I sent the above photo to Mirinda with the message ‘Squirrel proof my arse!’ and set about remedying the situation.

The fall to the terrace had given the edges quite a battering so first I had apply some judicious plier action before I could put it back together. I then fashioned a simple yet (hopefully) highly effective safety wire. So now, while the feeder is hanging from the hook which itself is hanging from a branch, there is a secondary attachment in anticipation of another Hardly Unexpected Gravitational Event.

Of course it will only take a squirrel with the strength of a titan to prize apart the wire but I’m hoping that one is somewhere else fighting little white cockerpoos and ignoring bird feeders.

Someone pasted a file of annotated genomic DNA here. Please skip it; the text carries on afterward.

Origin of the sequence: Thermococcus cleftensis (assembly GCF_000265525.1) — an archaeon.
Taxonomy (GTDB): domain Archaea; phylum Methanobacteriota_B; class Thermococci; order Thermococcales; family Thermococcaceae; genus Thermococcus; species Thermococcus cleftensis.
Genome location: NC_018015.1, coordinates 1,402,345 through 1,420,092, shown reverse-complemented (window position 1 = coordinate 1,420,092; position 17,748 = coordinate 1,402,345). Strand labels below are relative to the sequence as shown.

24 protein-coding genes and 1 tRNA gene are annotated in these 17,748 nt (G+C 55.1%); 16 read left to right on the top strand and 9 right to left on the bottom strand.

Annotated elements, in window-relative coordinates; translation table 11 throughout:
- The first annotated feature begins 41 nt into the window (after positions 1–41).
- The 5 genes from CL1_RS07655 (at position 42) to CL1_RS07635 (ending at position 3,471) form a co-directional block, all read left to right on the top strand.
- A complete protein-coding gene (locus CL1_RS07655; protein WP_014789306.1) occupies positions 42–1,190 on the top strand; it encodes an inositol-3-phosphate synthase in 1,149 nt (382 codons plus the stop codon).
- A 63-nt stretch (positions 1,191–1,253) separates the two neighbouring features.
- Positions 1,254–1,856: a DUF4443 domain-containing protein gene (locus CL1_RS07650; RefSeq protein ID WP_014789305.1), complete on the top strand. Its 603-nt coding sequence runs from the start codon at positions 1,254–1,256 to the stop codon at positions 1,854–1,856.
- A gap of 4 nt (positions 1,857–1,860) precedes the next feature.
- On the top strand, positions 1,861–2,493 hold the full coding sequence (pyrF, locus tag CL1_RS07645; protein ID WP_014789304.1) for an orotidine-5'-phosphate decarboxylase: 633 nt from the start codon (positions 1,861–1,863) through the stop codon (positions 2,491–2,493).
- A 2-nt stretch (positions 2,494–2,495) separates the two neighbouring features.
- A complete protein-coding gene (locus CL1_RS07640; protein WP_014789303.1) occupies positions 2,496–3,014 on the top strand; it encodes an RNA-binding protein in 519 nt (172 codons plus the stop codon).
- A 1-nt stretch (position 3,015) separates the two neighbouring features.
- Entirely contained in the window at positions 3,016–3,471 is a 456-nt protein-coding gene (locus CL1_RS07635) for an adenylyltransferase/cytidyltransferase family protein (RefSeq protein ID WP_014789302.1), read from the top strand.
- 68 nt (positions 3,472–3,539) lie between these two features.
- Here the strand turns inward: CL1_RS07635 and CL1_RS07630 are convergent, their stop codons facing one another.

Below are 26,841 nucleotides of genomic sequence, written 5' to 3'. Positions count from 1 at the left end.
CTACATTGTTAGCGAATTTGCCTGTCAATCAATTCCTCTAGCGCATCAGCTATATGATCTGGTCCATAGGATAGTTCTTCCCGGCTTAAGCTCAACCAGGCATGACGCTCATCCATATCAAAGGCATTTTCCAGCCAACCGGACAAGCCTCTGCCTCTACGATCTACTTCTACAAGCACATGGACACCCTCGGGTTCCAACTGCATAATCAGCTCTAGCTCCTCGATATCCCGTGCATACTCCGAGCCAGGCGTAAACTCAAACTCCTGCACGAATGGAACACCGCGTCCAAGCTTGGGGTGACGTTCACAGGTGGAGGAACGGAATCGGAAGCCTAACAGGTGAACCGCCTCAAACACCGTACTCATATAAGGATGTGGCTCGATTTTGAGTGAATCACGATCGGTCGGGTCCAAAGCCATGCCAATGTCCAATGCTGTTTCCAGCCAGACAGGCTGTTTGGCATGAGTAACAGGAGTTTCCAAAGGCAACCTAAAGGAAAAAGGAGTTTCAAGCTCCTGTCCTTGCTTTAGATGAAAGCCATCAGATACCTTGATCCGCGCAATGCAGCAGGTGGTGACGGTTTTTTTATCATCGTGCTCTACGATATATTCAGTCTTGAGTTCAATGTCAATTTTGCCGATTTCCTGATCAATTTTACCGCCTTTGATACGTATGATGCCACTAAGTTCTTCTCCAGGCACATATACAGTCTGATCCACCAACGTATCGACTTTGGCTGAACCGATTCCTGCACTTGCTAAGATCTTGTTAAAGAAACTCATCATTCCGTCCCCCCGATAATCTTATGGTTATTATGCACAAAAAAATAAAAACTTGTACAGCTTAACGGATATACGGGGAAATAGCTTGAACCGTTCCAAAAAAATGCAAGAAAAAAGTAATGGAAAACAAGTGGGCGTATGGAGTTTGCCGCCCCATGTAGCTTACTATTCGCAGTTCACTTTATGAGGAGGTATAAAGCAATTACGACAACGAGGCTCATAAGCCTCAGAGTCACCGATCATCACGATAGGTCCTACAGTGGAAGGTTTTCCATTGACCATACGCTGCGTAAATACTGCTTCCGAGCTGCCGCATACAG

It managed to survive the day at any rate.

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Chicken and cheese

It was pretty much just a normal Sunday today. Well, apart from Mirinda asking to be woken up early so she could get some DBA work done before her weekly Skype session.

It made little difference to my normal Sunday routine: make coffee, lie on lounge, listen to Radio 4 until the church service begins then switch over to Radio 5, get dressed and go shopping. Which is pretty much how it turned out.

On my way in, turning into Castle Street, I thought the almshouses looked a bit photogenic.

I’m amazed that the telephone box is not only still there but it also still works. I’ve even seen people use it. When across the country they are being turned into book borrowing repositories, craft display units and so much firewood, one that can be used to make a phone call is a bit of a novelty.